Capital growth refers to the value of your shares increasing. For example, if you bought shares in ‘Company A’ at $25 per share and supply and demand has driven that price up to $27 per share, then you have had capital growth of $2 per share. If you owned 1,000 shares, your capital growth would be $2,000. However, there is always the possibility that share prices will go down if the future prospects of ‘Company A’ are not favourably looked upon by the public.

The public’s perception of the future prospects of a company may be influenced by a variety of factors including the internal management or direction the company is headed, demand for the company’s product/service or external influences such as, interest rates, legislation or an individual’s ability to borrow money.

Dividends refer to profits paid by the management of the company to shareholders. You see, when a company makes profits, they have the option to retain the profits and re-invest back into the company or pay out the profits to shareholders in the form of dividends. Most companies opt for a combination of both – reinvest some profits and pay out some profits as dividends.

That’s how you earn and make money on stocks and shares.

How can I relate this to property? Think of capital growth as your investment property increasing in value due to demand for housing in your suburb, but also consider that the value of your house may fall too due to specific issues, such as poor pest or structural reports, bad neighbours, or from external influences such interest rate movements and those noted above. Dividends can be compared to rental income. Rental income can be used to make improvements on the property, cover council bills and management costs, or it might be paid to the owner of the property as a rental income return, just like a dividend. More often than not it will be used for both.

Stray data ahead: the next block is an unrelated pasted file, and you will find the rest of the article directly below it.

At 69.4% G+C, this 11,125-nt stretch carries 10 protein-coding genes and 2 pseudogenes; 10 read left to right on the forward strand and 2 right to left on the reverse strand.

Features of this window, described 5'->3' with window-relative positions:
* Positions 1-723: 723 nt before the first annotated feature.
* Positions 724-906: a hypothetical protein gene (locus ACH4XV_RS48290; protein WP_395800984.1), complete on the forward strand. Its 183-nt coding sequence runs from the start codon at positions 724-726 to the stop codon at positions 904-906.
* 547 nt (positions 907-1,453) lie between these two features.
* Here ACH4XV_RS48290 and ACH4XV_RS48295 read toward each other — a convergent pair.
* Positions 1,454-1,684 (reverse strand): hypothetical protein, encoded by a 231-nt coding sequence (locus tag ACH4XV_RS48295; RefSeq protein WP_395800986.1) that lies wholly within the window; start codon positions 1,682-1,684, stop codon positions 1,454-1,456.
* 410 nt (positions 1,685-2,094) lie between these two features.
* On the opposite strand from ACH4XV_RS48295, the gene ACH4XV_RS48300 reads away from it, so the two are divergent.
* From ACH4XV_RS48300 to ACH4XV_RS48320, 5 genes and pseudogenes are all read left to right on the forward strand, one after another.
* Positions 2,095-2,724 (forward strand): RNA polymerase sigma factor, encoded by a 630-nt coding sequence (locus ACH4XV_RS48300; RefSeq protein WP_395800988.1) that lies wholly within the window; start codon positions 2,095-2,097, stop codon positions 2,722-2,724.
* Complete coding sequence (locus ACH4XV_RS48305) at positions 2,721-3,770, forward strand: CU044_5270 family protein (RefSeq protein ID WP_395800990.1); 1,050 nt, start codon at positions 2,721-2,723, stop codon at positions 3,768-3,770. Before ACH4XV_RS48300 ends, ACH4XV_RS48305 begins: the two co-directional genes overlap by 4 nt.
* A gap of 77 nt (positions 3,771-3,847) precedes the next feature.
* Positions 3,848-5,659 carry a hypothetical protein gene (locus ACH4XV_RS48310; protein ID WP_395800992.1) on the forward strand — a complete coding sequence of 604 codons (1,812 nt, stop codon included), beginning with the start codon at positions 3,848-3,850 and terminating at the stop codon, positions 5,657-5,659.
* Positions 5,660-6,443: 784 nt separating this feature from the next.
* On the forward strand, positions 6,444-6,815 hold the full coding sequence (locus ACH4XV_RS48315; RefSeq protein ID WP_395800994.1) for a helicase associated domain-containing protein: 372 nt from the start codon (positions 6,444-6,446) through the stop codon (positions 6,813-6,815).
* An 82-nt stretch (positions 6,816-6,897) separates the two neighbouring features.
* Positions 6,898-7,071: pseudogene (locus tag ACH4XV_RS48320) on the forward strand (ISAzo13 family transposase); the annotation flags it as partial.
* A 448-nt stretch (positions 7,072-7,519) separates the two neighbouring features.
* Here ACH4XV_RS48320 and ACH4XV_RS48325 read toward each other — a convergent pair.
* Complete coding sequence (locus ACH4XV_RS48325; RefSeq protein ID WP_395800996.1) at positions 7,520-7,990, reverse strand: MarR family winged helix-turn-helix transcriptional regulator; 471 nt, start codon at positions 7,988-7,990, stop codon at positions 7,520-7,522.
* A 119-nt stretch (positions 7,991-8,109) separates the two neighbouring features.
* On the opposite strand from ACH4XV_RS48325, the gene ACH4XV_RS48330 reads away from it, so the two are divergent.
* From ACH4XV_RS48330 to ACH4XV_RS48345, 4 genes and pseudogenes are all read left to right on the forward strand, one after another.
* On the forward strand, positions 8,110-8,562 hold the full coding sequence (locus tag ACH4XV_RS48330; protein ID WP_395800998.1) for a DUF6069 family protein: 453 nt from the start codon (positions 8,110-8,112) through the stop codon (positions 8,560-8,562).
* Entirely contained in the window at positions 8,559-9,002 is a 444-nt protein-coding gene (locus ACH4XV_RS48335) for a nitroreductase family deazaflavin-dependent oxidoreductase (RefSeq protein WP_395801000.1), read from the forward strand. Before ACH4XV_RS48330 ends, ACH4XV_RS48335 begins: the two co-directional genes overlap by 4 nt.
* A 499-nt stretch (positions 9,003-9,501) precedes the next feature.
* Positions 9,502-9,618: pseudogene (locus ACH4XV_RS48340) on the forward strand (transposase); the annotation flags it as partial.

Should I Buy Shares?

So, now that you have a basic understanding of shares and what is meant by the stock market, should you be buying shares?

The article you are currently reading is Part 1 of a 3-part series. In Part 2 (click here) I explain to you the simplest way to determine whether you should buy shares. Everyone’s situation is different, so Part 2 allows you to figure out whether it is better to be buying shares, saving, paying off your credit card, or paying more off your mortgage. Part 3 then shows you how to start buying and selling shares on the stock exchange.

Where is the stock market?


There are stock markets all over the world, from New York, to Sydney, to London, to Paris, to Tokyo, the list goes on.

The worlds biggest stock exchange by market capitalisation (dollar value) are as follows:

Exchange,Economy,Market Cap (USD bn),Headquarters
New York Stock Exchange,USA,$19.2b,New York
NASDAQ,USA,$6.8b,New York
London Stock Exchange,UK/Italy,$6.1b,London
Japan Exchange Group,Japan,$4.5b,Tokyo
Shanghai Stock Exchange,China,4.0b,Shanghai
Hong Kong Stock Exchange,Hong Kong,$3.3b,Hong Kong
Euronext,European Union,$3.3b,Amsterdam Brussels Lisbon London Paris
Shenzen Stock Exchange,China,$2.3b,Shenzen
TMX Group,Canada,$1.9b,Toronto
Deutsche Börse,Germany,$1.8b,Frankfurt
Bombay Stock Exchange,India,$1.7b,Mumbai
National Stock Exchange of India,India,$1.6b,Mumbai
SIX Swiss Exchange,Switzerland,$1.5b,Zurich
Australian Securities Exchange,Australia,$1.3b,Sydney
Korea Exchange,South Korea,$1.3b,Seoul
OMX Nordic Exchange,Northern Europe Armenia,$1.2b,Stockholm
JSE Limited,South Africa,$1b,Johannesburg
BME Spanish Exchanges,Spain,$0.9b,Madrid
Taiwan Stock Exchange,Taiwan,0.9b,Taipei
BM&F Bovespa,Brazil,$0.8b,Säo Paulo


What is the ‘All Ords’?

The All Ordinaries (All Ords) is an index that represents around the top 500 companies by market capitalisation listed on the Australian stock exchange. So when you hear that the All Ords is up 1% today, it means that, as a whole, the top 500 companies increased in value by 1% due to people willing to pay higher prices for shares in the companies, presumably because they feel the outlook for profits to be generated from those companies is positive. It doesn’t mean all shares went up in value, but as a wholly weighted index they did. The All Ords is a ‘weighted’ index, which means companies with higher value have more influence on the movement of the index.

What is the Dow Jones?

The Dow Jones Industrial Average is an index that represents the average movement of 30 large US companies based on share price, not market capitalisation. So, if the Dow is down for the day, it means that the average price/value of these 30 companies as weighted by share price has reduced.

What is the Greenback?


This is simply reference to the US dollar. It is often the benchmark for currencies around the world.